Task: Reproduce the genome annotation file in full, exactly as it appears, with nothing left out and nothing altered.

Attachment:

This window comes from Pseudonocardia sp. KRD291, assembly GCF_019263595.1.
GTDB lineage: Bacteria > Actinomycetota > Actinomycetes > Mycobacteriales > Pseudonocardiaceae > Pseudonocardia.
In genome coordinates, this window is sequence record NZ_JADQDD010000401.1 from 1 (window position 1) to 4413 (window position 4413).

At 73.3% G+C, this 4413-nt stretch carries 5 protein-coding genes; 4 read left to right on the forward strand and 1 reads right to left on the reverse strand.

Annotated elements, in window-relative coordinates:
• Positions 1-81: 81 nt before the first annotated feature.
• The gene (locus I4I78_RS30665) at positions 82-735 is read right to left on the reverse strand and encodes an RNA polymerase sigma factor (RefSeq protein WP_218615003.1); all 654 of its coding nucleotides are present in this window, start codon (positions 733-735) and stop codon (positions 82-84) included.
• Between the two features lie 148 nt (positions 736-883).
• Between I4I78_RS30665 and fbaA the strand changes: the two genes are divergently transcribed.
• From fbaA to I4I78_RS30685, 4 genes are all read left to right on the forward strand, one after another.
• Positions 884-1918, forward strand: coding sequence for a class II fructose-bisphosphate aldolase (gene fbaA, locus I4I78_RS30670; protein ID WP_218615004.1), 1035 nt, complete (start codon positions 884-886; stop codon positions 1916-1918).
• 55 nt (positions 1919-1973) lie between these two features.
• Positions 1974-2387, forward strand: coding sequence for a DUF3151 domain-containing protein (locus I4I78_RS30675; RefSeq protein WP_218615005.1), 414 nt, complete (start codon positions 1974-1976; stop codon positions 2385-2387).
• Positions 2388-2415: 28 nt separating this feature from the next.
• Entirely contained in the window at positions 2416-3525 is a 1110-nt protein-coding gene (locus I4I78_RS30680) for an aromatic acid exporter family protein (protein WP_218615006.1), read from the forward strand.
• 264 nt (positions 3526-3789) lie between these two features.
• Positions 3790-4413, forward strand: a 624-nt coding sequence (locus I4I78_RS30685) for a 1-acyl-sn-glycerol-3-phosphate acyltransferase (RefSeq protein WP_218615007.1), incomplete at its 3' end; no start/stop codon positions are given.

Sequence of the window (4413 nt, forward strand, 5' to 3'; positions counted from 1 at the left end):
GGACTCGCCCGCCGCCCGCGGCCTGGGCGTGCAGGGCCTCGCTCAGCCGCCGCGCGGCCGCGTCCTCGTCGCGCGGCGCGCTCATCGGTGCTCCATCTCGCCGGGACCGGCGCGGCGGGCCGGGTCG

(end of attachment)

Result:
This window comes from Pseudonocardia sp. KRD291, assembly GCF_019263595.1.
GTDB lineage: Bacteria > Actinomycetota > Actinomycetes > Mycobacteriales > Pseudonocardiaceae > Pseudonocardia.
In genome coordinates, this window is sequence record NZ_JADQDD010000401.1 from 1 (window position 1) to 4413 (window position 4413).

At 73.3% G+C, this 4413-nt stretch carries 5 protein-coding genes; 4 read left to right on the forward strand and 1 reads right to left on the reverse strand.

Annotated elements, in window-relative coordinates:
• Positions 1-81: 81 nt before the first annotated feature.
• The gene (locus I4I78_RS30665) at positions 82-735 is read right to left on the reverse strand and encodes an RNA polymerase sigma factor (RefSeq protein WP_218615003.1); all 654 of its coding nucleotides are present in this window, start codon (positions 733-735) and stop codon (positions 82-84) included.
• Between the two features lie 148 nt (positions 736-883).
• Between I4I78_RS30665 and fbaA the strand changes: the two genes are divergently transcribed.
• From fbaA to I4I78_RS30685, 4 genes are all read left to right on the forward strand, one after another.
• Positions 884-1918, forward strand: coding sequence for a class II fructose-bisphosphate aldolase (gene fbaA, locus I4I78_RS30670; protein ID WP_218615004.1), 1035 nt, complete (start codon positions 884-886; stop codon positions 1916-1918).
• 55 nt (positions 1919-1973) lie between these two features.
• Positions 1974-2387, forward strand: coding sequence for a DUF3151 domain-containing protein (locus I4I78_RS30675; RefSeq protein WP_218615005.1), 414 nt, complete (start codon positions 1974-1976; stop codon positions 2385-2387).
• Positions 2388-2415: 28 nt separating this feature from the next.
• Entirely contained in the window at positions 2416-3525 is a 1110-nt protein-coding gene (locus I4I78_RS30680) for an aromatic acid exporter family protein (protein WP_218615006.1), read from the forward strand.
• 264 nt (positions 3526-3789) lie between these two features.
• Positions 3790-4413, forward strand: a 624-nt coding sequence (locus I4I78_RS30685) for a 1-acyl-sn-glycerol-3-phosphate acyltransferase (RefSeq protein WP_218615007.1), incomplete at its 3' end; no start/stop codon positions are given.

Sequence of the window (4413 nt, forward strand, 5' to 3'; positions counted from 1 at the left end):
GGACTCGCCCGCCGCCCGCGGCCTGGGCGTGCAGGGCCTCGCTCAGCCGCCGCGCGGCCGCGTCCTCGTCGCGCGGCGCGCTCATCGGTGCTCCATCTCGCCGGGACCGGCGCGGCGGGCCGGGTCG